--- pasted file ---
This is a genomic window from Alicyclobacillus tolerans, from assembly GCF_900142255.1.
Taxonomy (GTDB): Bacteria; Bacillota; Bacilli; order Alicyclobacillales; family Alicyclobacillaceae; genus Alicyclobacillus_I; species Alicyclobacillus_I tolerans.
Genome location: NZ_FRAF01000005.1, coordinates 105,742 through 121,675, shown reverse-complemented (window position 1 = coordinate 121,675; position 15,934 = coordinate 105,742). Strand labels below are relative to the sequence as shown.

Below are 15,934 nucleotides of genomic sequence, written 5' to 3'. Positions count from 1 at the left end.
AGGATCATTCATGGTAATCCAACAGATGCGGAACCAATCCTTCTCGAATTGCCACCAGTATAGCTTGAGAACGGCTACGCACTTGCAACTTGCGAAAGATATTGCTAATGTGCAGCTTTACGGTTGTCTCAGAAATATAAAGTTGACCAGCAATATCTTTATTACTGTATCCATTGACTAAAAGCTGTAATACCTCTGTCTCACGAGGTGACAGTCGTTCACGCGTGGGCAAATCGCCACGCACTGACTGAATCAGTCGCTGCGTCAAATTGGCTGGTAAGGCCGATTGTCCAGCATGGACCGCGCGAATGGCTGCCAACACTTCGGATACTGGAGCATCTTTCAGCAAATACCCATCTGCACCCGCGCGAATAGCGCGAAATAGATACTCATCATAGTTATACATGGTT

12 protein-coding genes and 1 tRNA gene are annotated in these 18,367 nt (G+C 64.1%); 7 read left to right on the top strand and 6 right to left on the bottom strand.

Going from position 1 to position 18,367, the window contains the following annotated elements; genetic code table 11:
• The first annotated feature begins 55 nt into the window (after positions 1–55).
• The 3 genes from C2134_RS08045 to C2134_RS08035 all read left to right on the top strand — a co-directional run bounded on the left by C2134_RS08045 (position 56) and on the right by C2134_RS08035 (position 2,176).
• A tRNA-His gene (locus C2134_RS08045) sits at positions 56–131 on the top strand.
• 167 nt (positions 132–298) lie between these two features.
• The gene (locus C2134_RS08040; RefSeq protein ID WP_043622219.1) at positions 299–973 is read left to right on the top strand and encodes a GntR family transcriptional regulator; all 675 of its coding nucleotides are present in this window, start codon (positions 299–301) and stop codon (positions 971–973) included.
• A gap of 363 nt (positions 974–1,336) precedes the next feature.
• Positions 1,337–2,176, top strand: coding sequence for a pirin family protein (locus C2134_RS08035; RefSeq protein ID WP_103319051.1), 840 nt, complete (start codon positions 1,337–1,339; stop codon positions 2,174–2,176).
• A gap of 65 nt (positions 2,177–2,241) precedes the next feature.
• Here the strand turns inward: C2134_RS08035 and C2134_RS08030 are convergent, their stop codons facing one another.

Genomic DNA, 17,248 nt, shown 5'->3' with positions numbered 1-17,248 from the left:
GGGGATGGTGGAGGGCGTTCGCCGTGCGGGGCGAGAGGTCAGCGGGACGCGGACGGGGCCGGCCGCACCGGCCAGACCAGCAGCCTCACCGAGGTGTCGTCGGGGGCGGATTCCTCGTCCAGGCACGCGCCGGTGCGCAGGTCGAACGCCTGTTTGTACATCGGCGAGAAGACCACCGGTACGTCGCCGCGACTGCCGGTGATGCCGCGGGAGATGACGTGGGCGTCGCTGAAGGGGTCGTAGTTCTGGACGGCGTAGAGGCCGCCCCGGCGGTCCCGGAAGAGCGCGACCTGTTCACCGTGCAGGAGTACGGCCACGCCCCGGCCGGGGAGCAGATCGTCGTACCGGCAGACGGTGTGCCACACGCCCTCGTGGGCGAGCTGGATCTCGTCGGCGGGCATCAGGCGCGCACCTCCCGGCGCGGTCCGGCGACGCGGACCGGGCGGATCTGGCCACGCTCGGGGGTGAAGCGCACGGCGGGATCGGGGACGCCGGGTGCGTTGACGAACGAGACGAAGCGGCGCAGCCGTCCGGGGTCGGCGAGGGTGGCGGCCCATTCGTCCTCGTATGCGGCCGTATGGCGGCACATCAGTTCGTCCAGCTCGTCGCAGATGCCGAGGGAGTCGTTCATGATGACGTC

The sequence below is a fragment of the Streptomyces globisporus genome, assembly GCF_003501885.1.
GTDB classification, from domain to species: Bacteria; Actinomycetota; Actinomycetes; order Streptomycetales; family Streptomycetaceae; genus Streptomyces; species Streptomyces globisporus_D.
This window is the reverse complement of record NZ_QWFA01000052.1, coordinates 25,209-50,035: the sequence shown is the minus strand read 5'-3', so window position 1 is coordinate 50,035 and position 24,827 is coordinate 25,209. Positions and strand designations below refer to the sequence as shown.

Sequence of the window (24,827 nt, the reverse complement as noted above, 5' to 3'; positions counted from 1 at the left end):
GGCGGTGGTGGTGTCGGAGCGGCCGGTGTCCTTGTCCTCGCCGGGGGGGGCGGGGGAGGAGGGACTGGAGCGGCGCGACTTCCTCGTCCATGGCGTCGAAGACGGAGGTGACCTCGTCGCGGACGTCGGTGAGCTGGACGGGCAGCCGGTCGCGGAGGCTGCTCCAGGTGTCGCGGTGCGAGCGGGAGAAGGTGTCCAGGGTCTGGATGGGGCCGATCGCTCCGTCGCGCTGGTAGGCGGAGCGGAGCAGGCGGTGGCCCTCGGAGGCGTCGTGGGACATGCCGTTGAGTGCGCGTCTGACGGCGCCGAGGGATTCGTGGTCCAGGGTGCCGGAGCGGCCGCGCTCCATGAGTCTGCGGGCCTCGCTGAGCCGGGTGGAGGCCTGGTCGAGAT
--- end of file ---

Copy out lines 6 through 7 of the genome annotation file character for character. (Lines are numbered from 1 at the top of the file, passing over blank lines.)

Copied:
12 protein-coding genes and 1 tRNA gene are annotated in these 18,367 nt (G+C 64.1%); 7 read left to right on the top strand and 6 right to left on the bottom strand.

Going from position 1 to position 18,367, the window contains the following annotated elements; genetic code table 11: